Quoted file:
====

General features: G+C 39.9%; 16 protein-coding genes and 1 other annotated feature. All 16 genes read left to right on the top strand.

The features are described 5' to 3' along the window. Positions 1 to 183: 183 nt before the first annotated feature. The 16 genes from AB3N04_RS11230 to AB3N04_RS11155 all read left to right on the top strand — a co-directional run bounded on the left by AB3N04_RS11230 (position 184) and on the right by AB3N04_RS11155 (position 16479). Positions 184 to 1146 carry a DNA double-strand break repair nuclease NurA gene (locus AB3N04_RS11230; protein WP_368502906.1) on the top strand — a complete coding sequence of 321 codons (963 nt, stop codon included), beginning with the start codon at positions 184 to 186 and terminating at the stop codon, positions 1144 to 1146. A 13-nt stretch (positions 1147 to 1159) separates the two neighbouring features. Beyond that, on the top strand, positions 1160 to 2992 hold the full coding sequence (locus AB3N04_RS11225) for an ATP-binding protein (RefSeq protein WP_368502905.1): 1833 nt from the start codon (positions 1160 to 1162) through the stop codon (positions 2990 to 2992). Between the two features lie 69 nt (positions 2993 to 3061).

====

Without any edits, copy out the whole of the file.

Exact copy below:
General features: G+C 39.9%; 16 protein-coding genes and 1 other annotated feature. All 16 genes read left to right on the top strand.

The features are described 5' to 3' along the window. Positions 1 to 183: 183 nt before the first annotated feature. The 16 genes from AB3N04_RS11230 to AB3N04_RS11155 all read left to right on the top strand — a co-directional run bounded on the left by AB3N04_RS11230 (position 184) and on the right by AB3N04_RS11155 (position 16479). Positions 184 to 1146 carry a DNA double-strand break repair nuclease NurA gene (locus AB3N04_RS11230; protein WP_368502906.1) on the top strand — a complete coding sequence of 321 codons (963 nt, stop codon included), beginning with the start codon at positions 184 to 186 and terminating at the stop codon, positions 1144 to 1146. A 13-nt stretch (positions 1147 to 1159) separates the two neighbouring features. Beyond that, on the top strand, positions 1160 to 2992 hold the full coding sequence (locus AB3N04_RS11225) for an ATP-binding protein (RefSeq protein WP_368502905.1): 1833 nt from the start codon (positions 1160 to 1162) through the stop codon (positions 2990 to 2992). Between the two features lie 69 nt (positions 2993 to 3061).